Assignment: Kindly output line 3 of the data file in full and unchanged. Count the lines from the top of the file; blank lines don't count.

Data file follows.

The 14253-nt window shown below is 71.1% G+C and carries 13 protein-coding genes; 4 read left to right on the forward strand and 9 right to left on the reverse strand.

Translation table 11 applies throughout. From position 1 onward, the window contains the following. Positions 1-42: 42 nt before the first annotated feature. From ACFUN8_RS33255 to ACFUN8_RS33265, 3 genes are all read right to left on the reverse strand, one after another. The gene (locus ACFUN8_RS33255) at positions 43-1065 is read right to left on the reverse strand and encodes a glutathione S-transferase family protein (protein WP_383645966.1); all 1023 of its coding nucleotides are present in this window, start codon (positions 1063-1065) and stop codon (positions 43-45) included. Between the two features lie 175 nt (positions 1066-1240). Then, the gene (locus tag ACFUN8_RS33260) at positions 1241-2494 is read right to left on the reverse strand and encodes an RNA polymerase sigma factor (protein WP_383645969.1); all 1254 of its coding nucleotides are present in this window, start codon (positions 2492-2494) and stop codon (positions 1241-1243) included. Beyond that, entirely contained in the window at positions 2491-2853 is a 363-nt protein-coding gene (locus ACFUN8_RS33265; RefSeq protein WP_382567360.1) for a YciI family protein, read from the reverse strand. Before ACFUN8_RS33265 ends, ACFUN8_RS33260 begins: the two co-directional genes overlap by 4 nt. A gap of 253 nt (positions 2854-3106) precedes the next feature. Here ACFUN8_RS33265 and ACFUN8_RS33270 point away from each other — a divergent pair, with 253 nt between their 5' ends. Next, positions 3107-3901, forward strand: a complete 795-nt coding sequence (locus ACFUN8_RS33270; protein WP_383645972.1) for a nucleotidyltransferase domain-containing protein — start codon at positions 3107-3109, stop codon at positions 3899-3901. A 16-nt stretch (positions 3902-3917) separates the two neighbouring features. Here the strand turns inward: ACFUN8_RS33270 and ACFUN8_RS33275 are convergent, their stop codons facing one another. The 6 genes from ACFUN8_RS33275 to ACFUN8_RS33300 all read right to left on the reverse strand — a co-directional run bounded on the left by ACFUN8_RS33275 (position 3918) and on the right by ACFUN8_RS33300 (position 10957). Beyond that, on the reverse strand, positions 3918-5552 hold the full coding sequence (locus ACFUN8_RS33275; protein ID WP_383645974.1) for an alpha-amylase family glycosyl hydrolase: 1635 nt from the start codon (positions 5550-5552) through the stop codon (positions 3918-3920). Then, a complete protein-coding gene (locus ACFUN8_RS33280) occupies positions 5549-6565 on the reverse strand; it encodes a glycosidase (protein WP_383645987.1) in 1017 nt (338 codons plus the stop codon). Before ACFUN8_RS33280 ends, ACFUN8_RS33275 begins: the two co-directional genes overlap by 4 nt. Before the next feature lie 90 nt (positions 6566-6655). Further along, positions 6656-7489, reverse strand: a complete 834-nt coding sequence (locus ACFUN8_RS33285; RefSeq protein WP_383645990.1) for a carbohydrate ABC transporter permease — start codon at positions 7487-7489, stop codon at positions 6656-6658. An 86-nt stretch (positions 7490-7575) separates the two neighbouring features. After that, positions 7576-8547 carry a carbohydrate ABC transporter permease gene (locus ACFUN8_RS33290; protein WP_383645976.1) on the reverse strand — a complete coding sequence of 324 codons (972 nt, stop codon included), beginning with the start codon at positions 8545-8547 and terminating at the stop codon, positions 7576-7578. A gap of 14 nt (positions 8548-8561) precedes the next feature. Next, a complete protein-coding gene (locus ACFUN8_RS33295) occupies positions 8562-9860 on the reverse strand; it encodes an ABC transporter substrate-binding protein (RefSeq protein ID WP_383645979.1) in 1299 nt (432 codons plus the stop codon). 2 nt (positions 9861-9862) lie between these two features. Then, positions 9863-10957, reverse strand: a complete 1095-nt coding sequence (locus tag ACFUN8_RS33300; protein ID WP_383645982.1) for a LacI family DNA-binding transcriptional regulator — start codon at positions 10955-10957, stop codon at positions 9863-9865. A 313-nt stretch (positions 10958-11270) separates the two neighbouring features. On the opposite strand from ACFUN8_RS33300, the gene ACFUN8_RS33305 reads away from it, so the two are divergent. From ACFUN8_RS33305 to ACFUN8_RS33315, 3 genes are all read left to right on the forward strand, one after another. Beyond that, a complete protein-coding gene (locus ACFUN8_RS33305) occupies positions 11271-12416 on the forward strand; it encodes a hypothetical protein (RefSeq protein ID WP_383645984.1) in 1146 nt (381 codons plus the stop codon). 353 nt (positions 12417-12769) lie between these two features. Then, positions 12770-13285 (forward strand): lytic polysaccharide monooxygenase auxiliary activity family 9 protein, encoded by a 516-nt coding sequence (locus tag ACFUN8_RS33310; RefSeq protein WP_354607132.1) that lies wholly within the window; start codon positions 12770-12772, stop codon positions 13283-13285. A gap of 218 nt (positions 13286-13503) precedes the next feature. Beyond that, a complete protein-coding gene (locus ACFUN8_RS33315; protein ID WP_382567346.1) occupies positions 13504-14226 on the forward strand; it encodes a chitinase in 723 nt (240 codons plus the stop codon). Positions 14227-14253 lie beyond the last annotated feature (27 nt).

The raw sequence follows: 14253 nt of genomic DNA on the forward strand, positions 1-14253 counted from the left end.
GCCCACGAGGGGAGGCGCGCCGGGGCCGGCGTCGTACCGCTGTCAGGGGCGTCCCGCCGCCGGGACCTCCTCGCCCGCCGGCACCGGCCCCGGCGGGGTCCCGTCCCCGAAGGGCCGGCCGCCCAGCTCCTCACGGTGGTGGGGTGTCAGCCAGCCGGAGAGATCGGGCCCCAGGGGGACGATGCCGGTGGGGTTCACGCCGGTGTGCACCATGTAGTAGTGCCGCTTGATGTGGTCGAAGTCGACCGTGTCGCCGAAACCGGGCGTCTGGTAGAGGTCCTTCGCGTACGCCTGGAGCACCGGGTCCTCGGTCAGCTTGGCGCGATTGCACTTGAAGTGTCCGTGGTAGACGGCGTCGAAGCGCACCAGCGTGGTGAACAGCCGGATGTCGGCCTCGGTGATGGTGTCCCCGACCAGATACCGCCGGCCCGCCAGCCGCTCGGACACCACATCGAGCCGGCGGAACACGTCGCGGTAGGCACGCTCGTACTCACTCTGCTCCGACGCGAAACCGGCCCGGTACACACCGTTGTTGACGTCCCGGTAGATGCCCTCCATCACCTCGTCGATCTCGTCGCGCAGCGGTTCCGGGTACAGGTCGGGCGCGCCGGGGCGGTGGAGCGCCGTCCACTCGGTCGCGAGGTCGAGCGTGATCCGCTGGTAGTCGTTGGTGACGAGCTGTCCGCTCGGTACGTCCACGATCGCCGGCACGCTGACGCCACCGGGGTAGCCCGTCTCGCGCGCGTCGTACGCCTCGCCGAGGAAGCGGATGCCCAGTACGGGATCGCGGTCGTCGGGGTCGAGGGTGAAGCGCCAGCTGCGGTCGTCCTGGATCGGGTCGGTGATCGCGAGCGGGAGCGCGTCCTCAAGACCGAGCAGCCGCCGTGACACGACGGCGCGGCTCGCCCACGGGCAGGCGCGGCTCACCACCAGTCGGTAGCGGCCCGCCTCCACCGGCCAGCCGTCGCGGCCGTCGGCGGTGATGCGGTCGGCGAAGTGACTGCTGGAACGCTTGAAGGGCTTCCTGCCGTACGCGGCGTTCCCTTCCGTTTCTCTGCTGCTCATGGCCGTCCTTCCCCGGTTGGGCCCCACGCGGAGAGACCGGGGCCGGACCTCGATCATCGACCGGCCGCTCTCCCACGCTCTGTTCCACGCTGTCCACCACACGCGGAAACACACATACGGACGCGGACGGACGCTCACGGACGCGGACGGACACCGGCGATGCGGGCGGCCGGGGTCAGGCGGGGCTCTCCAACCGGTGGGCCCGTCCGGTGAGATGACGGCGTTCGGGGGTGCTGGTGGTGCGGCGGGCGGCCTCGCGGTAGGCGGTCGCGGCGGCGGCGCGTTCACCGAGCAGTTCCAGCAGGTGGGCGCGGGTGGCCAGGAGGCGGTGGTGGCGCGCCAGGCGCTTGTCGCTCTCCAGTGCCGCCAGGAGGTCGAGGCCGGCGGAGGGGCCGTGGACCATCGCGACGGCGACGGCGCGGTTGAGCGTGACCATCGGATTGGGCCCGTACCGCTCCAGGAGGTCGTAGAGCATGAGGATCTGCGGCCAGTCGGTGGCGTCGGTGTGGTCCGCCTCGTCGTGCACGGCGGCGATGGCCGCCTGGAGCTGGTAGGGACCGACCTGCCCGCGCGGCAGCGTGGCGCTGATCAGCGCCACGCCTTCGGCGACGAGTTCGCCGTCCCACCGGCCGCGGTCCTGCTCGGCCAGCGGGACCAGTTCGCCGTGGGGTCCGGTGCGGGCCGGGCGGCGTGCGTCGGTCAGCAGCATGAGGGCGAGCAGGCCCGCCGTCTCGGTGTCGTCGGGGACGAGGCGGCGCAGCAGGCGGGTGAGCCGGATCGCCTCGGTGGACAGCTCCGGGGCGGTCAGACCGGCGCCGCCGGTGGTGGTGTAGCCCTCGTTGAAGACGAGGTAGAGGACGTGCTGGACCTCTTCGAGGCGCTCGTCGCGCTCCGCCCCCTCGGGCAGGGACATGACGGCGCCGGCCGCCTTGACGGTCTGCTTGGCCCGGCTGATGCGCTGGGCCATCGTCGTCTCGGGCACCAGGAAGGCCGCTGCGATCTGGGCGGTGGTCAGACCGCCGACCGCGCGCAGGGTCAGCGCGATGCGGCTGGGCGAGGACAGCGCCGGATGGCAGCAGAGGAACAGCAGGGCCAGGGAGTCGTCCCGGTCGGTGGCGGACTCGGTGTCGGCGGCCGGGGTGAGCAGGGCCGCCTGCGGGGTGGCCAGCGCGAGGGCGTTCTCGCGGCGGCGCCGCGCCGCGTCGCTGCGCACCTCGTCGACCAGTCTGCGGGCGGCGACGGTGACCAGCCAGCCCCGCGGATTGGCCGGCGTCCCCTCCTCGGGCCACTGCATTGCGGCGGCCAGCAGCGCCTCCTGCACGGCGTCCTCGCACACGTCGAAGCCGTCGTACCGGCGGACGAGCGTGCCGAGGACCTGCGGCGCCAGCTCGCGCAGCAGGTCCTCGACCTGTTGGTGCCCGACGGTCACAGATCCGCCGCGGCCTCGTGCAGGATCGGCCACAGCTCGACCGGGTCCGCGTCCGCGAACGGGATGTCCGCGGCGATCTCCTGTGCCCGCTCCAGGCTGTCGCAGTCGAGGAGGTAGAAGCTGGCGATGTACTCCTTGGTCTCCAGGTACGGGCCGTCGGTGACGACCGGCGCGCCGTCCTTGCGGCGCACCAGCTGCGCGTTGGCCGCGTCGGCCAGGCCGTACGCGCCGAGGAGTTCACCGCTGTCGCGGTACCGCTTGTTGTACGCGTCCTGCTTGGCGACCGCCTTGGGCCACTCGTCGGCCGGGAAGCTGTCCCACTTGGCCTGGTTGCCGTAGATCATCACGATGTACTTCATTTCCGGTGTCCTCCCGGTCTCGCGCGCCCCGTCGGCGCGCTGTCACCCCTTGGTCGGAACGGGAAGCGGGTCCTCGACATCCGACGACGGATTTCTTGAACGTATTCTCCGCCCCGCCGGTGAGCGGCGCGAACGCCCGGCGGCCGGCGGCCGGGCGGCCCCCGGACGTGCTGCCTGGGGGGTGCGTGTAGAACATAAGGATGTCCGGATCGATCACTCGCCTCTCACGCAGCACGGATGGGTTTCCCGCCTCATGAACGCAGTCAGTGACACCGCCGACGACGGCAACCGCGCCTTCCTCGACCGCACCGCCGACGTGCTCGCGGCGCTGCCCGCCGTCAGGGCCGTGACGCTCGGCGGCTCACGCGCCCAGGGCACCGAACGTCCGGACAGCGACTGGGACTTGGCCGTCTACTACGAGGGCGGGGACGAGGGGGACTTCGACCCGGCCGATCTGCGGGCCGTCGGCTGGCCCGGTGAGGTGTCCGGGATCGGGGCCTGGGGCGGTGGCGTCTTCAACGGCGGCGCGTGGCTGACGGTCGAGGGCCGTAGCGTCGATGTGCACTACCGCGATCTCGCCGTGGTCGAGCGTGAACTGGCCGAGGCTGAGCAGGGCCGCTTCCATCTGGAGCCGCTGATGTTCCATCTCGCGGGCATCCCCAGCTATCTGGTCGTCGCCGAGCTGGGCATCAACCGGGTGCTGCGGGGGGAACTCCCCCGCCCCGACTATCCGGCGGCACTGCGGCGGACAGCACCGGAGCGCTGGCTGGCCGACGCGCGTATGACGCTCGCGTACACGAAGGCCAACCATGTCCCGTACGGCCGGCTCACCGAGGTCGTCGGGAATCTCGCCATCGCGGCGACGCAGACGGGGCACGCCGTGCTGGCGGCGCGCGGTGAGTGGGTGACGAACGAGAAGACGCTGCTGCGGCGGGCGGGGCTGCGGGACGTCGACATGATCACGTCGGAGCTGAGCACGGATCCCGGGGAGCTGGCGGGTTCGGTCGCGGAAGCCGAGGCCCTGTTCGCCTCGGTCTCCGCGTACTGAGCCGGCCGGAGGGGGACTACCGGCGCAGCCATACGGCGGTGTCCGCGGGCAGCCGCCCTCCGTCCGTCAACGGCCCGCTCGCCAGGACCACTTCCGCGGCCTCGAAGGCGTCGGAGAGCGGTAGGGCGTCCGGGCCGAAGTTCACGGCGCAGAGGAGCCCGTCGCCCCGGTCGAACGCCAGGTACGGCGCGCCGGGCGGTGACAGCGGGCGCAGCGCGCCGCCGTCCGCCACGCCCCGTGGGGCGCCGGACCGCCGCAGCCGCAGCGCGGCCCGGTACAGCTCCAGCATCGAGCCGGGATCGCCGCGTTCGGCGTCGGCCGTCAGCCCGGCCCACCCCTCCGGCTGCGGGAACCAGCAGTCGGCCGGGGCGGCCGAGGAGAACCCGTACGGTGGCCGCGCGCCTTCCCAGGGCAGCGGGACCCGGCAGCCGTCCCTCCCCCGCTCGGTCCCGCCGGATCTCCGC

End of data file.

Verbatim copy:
The raw sequence follows: 14253 nt of genomic DNA on the forward strand, positions 1-14253 counted from the left end.